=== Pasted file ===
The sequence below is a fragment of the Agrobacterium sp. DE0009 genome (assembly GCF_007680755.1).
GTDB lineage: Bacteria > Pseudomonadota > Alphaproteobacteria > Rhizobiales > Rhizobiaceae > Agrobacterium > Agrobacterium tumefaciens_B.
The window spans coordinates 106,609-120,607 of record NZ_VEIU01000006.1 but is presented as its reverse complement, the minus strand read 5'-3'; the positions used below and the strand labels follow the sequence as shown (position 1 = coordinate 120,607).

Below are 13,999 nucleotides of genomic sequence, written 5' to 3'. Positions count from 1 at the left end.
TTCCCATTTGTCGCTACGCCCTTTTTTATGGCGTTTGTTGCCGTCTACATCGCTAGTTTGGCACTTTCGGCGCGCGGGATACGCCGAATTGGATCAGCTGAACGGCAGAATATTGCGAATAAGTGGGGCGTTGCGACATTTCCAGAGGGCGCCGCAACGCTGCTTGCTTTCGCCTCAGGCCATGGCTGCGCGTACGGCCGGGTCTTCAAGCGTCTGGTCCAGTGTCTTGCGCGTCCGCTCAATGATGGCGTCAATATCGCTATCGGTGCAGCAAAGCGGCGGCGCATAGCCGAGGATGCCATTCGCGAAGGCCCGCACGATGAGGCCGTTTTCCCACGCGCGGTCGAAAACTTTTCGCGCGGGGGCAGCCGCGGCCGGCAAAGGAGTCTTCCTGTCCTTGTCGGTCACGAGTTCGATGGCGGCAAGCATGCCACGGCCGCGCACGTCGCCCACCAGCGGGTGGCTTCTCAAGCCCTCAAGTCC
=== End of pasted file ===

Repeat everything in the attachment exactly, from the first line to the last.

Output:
The sequence below is a fragment of the Agrobacterium sp. DE0009 genome (assembly GCF_007680755.1).
GTDB lineage: Bacteria > Pseudomonadota > Alphaproteobacteria > Rhizobiales > Rhizobiaceae > Agrobacterium > Agrobacterium tumefaciens_B.
The window spans coordinates 106,609-120,607 of record NZ_VEIU01000006.1 but is presented as its reverse complement, the minus strand read 5'-3'; the positions used below and the strand labels follow the sequence as shown (position 1 = coordinate 120,607).

Below are 13,999 nucleotides of genomic sequence, written 5' to 3'. Positions count from 1 at the left end.
TTCCCATTTGTCGCTACGCCCTTTTTTATGGCGTTTGTTGCCGTCTACATCGCTAGTTTGGCACTTTCGGCGCGCGGGATACGCCGAATTGGATCAGCTGAACGGCAGAATATTGCGAATAAGTGGGGCGTTGCGACATTTCCAGAGGGCGCCGCAACGCTGCTTGCTTTCGCCTCAGGCCATGGCTGCGCGTACGGCCGGGTCTTCAAGCGTCTGGTCCAGTGTCTTGCGCGTCCGCTCAATGATGGCGTCAATATCGCTATCGGTGCAGCAAAGCGGCGGCGCATAGCCGAGGATGCCATTCGCGAAGGCCCGCACGATGAGGCCGTTTTCCCACGCGCGGTCGAAAACTTTTCGCGCGGGGGCAGCCGCGGCCGGCAAAGGAGTCTTCCTGTCCTTGTCGGTCACGAGTTCGATGGCGGCAAGCATGCCACGGCCGCGCACGTCGCCCACCAGCGGGTGGCTTCTCAAGCCCTCAAGTCC